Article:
Though it’s not necessarily hard to find Cobscook Bay State Park, it is out of the way. Really take some time to plan out your route here, as you have a few options and the fastest way isn’t necessarily the best way. We enjoyed traveling along Route 1, even though it isn’t along the coast the entire way as you get past Bar Harbor, ME. Still, it’s pretty and you’ll go through some cute towns. The other option is to come via the north (on Highway 9). This is the fastest way, but you won’t have much in the way of places to stop and explore along the way. It really all depends on what you are in the mood for!
- Here are the directions from Calais, ME to Cobscook Bay State Park. The drive will take about 45 minutes and is about 32 miles.
- Here are the directions from Portland, ME to Cobscook Bay State Park. This is a 4-hour drive and takes the highway most of the time. You can also take Route 1after you get to Augusta, which adds about 20 minutes (and is what we would recommend).
ENTRANCE FEES AND REQUIRED PASSES FOR COBSCOOK BAY STATE PARK
A nominal entry fee is charged for anyone visiting the park without camping reservations. You can pay at the entrance station.
COBSCOOK BAY PARK CAMPING
The entire park is essentially centered around camping, and most people who visit are also campers. This is a bit of a “secret” spot in Maine, as the campsites are very large, the campground is quiet and the setting is just so beautiful. If you visit, here is what you can plan on for camping:
- Accessible via: Some sites are walk-in, tent only, but most can be accessed by any type of car.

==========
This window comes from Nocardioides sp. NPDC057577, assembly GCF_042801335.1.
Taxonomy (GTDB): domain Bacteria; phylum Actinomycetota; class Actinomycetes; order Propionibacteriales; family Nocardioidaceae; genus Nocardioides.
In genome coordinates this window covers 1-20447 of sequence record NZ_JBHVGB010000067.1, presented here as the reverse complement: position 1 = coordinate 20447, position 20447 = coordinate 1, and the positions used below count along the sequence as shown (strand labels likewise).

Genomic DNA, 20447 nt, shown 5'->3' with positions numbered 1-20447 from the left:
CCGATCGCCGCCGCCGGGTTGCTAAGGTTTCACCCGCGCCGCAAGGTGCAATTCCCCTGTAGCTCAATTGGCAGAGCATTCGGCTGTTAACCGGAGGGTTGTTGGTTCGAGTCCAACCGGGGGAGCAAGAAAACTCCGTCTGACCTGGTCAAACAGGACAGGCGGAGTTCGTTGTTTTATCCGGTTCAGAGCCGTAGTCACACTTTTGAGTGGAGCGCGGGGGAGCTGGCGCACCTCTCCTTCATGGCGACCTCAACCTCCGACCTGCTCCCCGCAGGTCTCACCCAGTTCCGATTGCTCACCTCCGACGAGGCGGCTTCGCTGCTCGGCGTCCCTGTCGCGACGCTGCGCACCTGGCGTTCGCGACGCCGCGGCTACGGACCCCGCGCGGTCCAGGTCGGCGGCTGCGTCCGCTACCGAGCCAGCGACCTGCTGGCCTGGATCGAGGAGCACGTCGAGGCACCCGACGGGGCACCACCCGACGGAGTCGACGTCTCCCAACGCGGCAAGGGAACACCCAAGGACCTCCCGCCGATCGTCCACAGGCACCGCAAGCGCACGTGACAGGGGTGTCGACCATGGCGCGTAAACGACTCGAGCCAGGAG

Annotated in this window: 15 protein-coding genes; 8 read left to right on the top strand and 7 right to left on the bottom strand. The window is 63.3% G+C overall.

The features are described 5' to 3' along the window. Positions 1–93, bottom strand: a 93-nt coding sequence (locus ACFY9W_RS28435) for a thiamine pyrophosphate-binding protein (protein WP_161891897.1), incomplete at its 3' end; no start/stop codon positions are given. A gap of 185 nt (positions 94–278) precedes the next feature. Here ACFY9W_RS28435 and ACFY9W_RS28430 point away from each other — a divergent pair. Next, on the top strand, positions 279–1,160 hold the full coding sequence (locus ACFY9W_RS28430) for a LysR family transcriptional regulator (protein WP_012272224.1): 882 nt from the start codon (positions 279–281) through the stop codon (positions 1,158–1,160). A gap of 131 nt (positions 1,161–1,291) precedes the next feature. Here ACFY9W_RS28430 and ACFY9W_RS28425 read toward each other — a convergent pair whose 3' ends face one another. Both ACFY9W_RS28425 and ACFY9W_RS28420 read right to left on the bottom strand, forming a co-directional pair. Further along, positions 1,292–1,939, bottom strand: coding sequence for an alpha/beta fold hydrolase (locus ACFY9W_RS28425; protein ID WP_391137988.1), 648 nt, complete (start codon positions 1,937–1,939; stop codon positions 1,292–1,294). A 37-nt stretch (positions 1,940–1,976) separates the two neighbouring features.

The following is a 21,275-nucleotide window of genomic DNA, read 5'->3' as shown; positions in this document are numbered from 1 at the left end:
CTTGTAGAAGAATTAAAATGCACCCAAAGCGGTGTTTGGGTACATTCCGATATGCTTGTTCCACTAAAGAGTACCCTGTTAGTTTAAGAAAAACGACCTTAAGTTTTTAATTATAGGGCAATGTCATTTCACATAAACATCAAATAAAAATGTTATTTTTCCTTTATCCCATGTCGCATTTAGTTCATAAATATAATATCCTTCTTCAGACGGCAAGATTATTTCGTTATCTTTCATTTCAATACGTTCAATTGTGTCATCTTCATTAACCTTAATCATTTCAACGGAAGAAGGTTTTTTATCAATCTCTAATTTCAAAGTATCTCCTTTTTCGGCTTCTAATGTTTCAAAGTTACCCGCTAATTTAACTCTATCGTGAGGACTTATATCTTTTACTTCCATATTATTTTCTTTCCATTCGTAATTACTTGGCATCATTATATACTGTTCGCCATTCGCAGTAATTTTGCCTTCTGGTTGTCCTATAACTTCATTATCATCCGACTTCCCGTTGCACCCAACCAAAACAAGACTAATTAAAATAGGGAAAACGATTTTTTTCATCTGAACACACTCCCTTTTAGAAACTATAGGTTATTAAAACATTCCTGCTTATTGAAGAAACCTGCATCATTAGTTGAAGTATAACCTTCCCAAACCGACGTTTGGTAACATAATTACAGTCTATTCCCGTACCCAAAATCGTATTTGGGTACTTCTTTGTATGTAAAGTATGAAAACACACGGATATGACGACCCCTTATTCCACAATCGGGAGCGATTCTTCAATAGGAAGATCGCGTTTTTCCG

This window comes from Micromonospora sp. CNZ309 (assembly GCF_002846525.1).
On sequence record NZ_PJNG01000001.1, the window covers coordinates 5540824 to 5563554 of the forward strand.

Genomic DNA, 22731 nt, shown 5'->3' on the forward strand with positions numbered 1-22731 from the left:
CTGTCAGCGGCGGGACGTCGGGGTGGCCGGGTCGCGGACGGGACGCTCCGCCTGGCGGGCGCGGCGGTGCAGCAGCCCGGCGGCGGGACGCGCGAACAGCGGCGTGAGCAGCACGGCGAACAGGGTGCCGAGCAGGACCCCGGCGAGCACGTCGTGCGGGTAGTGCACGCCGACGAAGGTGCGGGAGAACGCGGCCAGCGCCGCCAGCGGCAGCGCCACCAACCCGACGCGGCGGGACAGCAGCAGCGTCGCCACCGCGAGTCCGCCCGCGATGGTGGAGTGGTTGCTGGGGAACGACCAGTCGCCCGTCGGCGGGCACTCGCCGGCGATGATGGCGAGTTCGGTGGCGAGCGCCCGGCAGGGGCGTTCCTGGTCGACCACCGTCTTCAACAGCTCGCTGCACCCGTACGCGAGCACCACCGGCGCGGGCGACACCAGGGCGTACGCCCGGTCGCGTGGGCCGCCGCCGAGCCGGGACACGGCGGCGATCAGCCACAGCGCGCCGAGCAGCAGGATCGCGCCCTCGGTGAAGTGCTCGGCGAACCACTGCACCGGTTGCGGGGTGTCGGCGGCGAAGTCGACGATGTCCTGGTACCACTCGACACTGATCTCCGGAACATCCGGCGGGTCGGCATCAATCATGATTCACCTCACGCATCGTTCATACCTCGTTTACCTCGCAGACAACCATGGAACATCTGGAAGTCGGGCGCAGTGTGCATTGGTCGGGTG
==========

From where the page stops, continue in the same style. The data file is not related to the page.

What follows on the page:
- Reservations: Offered May through September, and highly recommended. After mid-September, the campground is first-come, first-served. Cobscook Bay State Park Campground Reservations.
- Capacity: 107 sites (tent only).
- Electricity / Water Hookups / Dump Station: Yes / Yes / Yes.
- Toilets / Showers: Pit toilets and showers.
BEST TIME TO COBSCOOK BAY STATE PARK
The park is only open to for camping between May and October, but you can visit anytime of year. Our recommendation would be to come in the mid to late summer to have the best, bug-free experience (they are bad in the early summer in particular). This is also the ideal season for getting fresh blueberries from the local farmstands!
VISITING COBSCOOK BAY STATE PARK IN THE WINTER
If you really are in search of quiet, then head up to Cobscook Bay in the winter. The hiking trails are terrific for snowshoeing as they are relatively flat, and the park maintains skiing and a sledding hill as well as a pond for ice skating!
ARE PETS ALLOWED IN COBSCOOK BAY STATE PARK?
Pets are most definitely welcome, but you are required to keep them on a leash at all times.
RELATED INFORMATION ON COBSCOOK BAY STATE PARK AND THE SURROUNDING AREA FROM JUST GO TRAVEL STUDIOS
- If you are coming to Maine, then you need to check out our blogs on nearby Acadia National Park.
- Another great park that is to the south about three hours is covered in our blog, What to See and Do in Camden Hills State Park. But right nearby, be sure to go and check out our blog on What to See and Do in Quoddy Head State Park.
- After you get back from your time in Sedona, check out our custom, vintage travel poster, where we take a photo that you send to us and turn it into an amazing travel memory!